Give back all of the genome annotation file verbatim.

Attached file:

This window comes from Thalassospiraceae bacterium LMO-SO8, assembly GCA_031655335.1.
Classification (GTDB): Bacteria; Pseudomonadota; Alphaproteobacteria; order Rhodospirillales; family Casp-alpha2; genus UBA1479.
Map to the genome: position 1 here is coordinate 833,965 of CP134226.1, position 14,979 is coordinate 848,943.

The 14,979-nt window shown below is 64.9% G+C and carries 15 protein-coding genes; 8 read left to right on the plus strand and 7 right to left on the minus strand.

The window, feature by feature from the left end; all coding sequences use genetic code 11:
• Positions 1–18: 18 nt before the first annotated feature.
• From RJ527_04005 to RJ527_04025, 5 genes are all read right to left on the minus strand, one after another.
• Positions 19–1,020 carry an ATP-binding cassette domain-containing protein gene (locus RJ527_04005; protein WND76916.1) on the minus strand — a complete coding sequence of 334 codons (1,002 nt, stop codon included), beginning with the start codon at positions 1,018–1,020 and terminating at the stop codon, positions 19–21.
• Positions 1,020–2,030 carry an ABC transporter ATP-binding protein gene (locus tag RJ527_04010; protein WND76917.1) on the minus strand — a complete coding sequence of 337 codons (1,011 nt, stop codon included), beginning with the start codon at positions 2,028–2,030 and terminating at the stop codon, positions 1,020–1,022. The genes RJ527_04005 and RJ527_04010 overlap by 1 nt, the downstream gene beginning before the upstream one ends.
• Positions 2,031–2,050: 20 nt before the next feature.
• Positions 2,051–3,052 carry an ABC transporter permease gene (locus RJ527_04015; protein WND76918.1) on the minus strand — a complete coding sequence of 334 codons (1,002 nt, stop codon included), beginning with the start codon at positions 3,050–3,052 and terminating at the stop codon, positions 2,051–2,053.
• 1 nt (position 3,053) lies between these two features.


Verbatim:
This window comes from Thalassospiraceae bacterium LMO-SO8, assembly GCA_031655335.1.
Classification (GTDB): Bacteria; Pseudomonadota; Alphaproteobacteria; order Rhodospirillales; family Casp-alpha2; genus UBA1479.
Map to the genome: position 1 here is coordinate 833,965 of CP134226.1, position 14,979 is coordinate 848,943.

The 14,979-nt window shown below is 64.9% G+C and carries 15 protein-coding genes; 8 read left to right on the plus strand and 7 right to left on the minus strand.

The window, feature by feature from the left end; all coding sequences use genetic code 11:
• Positions 1–18: 18 nt before the first annotated feature.
• From RJ527_04005 to RJ527_04025, 5 genes are all read right to left on the minus strand, one after another.
• Positions 19–1,020 carry an ATP-binding cassette domain-containing protein gene (locus RJ527_04005; protein WND76916.1) on the minus strand — a complete coding sequence of 334 codons (1,002 nt, stop codon included), beginning with the start codon at positions 1,018–1,020 and terminating at the stop codon, positions 19–21.
• Positions 1,020–2,030 carry an ABC transporter ATP-binding protein gene (locus tag RJ527_04010; protein WND76917.1) on the minus strand — a complete coding sequence of 337 codons (1,011 nt, stop codon included), beginning with the start codon at positions 2,028–2,030 and terminating at the stop codon, positions 1,020–1,022. The genes RJ527_04005 and RJ527_04010 overlap by 1 nt, the downstream gene beginning before the upstream one ends.
• Positions 2,031–2,050: 20 nt before the next feature.
• Positions 2,051–3,052 carry an ABC transporter permease gene (locus RJ527_04015; protein WND76918.1) on the minus strand — a complete coding sequence of 334 codons (1,002 nt, stop codon included), beginning with the start codon at positions 3,050–3,052 and terminating at the stop codon, positions 2,051–2,053.
• 1 nt (position 3,053) lies between these two features.